PAT STEIR: MOON PAINTINGS & A RIVER


Pat Steir, Blue River


In Praise of Painting


If someone were to ask me who the best underrated painter is now, I’d have to say Pat Steir, who started exhibiting in 1964. Brice Marden is not underrated; he’s having a show sometimes soon at MoMA. There, when it happens, we will have to deal with the caesura between his early monochromes (sometimes leaving thin, spattered strips at their bottom edge, giving the effect of a window shade almost-but-not-quite pulled to the sill) and his “painterly” paintings we now celebrate.


Pat Steir, who is yet to have a retrospective at MoMA or the Whitney or anywhere that I know of, presents a similar Act II. We remember her early grid paintings, replete with signs and images; but now the paintings we love are nearly abstract — great waterfalls, of a sort. The “nearly” is their edge.


For instance, I caught myself writing about Steir as “the best underrated abstract painter.” Her new show at Cheim & Read (547 W. 25th Street, to May 7) is called “Moon Paintings & a River.” The so-called Moon Paintings have centrally located gashes (vaginas?) or, in two cases, eloquently awkward squiggles on or in fields or veils of paint. The river of the exhibition’s title is the spectacular 26-foot Blue River. Well, she certainly is not a realist in terms of representation, or even presentation of space. She offers a lot of paint for the money. Yet who could doubt, with or without “waterfall” titles, that her veils of running paint, her rivulets and her splashes have something or another to do with water: thin, liquidy paint = water. Furthermore, water = blood; water = life. These are paintings you can hear.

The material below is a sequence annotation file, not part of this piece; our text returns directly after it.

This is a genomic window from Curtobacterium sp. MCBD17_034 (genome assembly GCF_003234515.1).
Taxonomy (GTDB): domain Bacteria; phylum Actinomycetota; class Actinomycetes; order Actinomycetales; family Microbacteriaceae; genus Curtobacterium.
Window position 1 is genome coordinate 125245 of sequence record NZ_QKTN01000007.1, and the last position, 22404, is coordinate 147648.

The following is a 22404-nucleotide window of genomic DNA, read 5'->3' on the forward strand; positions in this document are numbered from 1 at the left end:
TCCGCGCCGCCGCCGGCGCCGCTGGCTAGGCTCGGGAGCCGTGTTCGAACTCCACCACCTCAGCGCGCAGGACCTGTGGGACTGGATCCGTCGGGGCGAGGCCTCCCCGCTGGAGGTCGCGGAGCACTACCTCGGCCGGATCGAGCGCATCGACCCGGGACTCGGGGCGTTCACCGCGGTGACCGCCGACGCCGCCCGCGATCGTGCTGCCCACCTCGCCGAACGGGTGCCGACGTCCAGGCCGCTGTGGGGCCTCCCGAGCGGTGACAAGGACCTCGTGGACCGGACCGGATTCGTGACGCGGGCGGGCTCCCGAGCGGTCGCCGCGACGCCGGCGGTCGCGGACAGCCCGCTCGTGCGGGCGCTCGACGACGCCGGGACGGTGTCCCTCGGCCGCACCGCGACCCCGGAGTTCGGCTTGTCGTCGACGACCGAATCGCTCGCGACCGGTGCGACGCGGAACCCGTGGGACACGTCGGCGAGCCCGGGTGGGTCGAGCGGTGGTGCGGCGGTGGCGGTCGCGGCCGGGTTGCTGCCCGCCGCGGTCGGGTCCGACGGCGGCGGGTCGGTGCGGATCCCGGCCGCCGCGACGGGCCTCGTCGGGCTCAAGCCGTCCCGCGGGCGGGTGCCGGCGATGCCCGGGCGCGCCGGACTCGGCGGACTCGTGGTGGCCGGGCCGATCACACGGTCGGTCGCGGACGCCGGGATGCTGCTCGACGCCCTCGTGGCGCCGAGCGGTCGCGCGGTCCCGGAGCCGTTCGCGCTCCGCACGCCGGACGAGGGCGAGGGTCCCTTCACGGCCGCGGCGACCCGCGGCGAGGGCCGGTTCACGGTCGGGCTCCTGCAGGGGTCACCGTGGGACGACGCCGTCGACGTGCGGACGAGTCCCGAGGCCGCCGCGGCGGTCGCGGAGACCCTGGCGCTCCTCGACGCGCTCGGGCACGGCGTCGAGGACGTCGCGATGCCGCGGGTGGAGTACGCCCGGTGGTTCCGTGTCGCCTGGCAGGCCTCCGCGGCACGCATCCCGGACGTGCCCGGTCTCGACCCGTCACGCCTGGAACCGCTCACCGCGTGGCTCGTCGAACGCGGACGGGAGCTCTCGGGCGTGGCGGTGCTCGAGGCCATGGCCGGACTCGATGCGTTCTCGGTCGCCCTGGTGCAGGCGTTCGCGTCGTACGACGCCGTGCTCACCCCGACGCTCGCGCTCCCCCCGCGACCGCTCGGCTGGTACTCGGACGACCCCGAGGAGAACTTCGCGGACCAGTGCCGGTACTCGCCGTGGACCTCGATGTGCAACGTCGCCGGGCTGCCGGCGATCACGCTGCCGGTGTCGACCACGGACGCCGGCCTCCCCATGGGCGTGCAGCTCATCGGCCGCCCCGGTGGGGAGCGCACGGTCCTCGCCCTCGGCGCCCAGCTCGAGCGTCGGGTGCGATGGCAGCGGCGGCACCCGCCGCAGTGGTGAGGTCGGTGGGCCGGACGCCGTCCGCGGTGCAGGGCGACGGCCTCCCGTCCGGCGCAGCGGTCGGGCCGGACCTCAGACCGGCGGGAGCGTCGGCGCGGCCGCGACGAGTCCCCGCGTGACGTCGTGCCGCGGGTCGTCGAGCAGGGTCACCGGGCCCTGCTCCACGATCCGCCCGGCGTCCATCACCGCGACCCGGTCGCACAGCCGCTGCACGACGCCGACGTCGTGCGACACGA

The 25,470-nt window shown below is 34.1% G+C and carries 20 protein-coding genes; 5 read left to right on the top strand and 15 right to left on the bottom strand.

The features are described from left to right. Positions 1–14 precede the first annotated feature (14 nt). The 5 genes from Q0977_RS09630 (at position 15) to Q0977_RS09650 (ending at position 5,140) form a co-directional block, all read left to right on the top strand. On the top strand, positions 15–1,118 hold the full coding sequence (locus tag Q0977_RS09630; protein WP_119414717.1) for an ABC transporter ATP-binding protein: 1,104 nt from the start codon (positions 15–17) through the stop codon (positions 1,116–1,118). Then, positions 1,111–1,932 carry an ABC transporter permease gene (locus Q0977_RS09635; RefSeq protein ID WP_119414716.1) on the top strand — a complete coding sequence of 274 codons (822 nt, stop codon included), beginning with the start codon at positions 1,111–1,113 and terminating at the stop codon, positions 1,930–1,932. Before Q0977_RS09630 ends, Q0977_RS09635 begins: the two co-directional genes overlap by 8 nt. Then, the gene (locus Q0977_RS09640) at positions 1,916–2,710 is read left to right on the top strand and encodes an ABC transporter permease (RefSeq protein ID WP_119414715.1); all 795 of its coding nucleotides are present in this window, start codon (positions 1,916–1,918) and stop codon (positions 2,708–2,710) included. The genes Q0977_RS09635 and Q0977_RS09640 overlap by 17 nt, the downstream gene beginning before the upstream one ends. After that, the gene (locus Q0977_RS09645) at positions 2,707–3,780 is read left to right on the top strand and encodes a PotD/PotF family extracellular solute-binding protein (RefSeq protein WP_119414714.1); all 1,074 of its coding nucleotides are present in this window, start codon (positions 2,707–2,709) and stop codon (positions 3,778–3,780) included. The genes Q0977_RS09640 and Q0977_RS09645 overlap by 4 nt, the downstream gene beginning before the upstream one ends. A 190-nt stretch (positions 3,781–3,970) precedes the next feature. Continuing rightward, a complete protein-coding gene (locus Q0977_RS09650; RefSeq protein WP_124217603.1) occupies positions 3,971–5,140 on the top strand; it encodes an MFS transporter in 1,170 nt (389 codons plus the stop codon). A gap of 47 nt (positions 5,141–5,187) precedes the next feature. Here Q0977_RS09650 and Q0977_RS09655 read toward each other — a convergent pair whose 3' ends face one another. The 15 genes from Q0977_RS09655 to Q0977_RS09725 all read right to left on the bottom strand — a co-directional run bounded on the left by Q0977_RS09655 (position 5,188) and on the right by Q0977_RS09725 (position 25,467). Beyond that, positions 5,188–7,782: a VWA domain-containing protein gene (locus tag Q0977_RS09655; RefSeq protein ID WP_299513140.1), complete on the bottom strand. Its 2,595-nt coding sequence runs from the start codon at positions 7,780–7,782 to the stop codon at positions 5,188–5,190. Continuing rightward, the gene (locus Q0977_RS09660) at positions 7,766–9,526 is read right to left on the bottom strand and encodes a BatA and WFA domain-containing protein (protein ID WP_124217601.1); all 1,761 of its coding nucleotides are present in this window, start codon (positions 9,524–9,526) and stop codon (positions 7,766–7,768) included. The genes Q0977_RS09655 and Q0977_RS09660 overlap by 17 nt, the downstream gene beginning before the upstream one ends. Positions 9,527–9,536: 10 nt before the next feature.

Who is there after Morris Louis? Rather, since critic Clement Greenberg cropped most of the Louis paintings, who comes after Morris Louis-Greenberg?


Why, Steir, of course. This generational skip-and-jump is an almost perfect illustration of my braid theory of contemporary art (and of the strands of my own life; maybe everyone’s, since we live much longer now). Each strand disappears behind the other strands for awhile, and then comes back.


Art nowadays gets absorbed so fast that, if styles and methods are to develop, they – and we the voracious consumers – need a rest. After some breathing space, Pop came back as Jeff Koons and then Damien Hirst. And now. painterly paintings have reappeared, refreshed and repositioned. It’s all about reincarnations; if you don’t solve all the problems you are supposed to solve, then you come back. The history of art is really the history of unfinished business.


The usual story of so-called totally abstract painting is a kind of reductive, unicursive march. My version this week is a little different. Kandinsky turned his fairy-tales upside-down; Mondrian transformed his famous tree into an aerial view of Dutch farms. No, I’m sure I have the last part wrong. It was the Manhattan grid, right?


And then in ’50s, when Pollock seemed so much more abstract, and therefore more intellectual, we were scolded if we kept seeing fields of amber grain in his drip paintings or, as I have recently deduced (and celebrated in my own paintings), tangles of seaweed. I remember too that de Kooning once made fun of his old buddy Barnett Newman’s “zips” by describing to me with his hands a pair of elevator doors closing down to one narrow crack. And didn’t someone christen some of those Louis poured paintings “veils” and “unfurleds”? Those fields in Color Field paintings were actual fields.